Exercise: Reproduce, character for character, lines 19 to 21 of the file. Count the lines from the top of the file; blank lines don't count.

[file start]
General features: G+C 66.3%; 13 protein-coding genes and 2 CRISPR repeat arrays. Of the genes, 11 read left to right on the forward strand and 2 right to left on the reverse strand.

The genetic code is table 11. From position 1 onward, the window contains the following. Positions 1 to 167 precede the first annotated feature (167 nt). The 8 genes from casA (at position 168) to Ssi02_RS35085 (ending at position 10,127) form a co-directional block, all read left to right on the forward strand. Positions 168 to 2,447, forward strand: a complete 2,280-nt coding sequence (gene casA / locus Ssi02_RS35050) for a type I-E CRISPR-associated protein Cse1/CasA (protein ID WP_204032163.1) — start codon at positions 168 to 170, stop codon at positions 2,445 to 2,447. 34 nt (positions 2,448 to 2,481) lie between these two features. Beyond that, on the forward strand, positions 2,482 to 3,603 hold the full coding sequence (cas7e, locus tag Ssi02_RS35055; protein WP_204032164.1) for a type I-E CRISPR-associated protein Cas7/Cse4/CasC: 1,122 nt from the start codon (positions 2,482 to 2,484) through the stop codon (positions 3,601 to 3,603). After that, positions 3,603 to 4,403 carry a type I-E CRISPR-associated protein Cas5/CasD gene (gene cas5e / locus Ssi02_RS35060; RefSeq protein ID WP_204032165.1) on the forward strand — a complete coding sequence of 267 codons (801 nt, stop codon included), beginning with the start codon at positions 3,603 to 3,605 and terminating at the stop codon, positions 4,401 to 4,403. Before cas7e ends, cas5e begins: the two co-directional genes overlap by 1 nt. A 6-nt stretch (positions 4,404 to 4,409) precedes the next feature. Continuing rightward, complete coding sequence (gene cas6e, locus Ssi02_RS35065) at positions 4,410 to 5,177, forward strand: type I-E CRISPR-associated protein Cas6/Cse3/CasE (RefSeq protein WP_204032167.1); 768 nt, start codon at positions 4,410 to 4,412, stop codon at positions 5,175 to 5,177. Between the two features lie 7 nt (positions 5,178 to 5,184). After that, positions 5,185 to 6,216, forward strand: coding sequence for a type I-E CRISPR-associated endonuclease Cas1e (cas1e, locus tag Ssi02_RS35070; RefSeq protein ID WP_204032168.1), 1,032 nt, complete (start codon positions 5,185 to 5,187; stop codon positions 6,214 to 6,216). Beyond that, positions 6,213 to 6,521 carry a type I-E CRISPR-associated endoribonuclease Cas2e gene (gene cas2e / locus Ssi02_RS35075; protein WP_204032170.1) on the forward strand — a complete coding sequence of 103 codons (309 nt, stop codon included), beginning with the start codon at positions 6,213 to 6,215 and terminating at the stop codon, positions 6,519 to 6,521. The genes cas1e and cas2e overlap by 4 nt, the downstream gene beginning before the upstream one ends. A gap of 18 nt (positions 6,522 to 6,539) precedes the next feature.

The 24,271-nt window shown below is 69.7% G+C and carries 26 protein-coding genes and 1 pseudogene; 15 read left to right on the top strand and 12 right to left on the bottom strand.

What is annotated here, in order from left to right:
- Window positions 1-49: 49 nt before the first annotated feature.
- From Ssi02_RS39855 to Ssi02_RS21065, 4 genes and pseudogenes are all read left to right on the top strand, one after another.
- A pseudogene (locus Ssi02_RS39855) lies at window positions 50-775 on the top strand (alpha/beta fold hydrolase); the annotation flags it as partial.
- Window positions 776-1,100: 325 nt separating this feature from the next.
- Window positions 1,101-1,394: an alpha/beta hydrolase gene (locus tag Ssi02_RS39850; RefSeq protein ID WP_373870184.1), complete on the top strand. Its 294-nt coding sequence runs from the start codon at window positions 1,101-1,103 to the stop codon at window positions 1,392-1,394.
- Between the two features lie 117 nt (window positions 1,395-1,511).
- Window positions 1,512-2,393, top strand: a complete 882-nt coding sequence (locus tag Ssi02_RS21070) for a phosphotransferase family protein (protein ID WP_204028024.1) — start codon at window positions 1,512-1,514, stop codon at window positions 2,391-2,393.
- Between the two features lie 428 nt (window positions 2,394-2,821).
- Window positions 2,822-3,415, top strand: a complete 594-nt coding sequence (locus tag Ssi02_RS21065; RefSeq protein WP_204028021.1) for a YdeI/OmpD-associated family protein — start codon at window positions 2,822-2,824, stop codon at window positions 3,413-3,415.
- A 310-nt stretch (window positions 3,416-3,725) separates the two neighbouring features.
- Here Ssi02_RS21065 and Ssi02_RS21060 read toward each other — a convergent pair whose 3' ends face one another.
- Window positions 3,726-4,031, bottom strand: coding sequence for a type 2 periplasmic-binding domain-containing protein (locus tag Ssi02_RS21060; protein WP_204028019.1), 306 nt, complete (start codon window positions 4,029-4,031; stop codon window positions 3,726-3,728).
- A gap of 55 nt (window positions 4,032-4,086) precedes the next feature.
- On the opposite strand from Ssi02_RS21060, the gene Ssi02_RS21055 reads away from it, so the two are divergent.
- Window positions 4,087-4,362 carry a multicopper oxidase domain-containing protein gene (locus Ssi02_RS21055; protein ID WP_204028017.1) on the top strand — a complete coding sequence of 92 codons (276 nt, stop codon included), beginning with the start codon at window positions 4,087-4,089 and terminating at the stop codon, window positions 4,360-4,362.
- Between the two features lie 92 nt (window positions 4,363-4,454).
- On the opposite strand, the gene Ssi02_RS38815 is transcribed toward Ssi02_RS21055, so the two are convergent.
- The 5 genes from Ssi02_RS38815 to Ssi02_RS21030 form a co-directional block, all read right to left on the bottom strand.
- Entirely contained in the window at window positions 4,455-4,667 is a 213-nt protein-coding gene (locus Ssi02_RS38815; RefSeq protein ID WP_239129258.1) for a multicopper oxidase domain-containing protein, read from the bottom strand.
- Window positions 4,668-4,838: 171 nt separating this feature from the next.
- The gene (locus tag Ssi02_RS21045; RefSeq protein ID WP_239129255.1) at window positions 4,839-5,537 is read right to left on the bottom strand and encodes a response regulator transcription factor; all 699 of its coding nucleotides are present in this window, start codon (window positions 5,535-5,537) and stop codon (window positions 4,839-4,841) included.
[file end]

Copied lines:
- Window positions 4,087-4,362 carry a multicopper oxidase domain-containing protein gene (locus Ssi02_RS21055; protein ID WP_204028017.1) on the top strand — a complete coding sequence of 92 codons (276 nt, stop codon included), beginning with the start codon at window positions 4,087-4,089 and terminating at the stop codon, window positions 4,360-4,362.
- Between the two features lie 92 nt (window positions 4,363-4,454).
- On the opposite strand, the gene Ssi02_RS38815 is transcribed toward Ssi02_RS21055, so the two are convergent.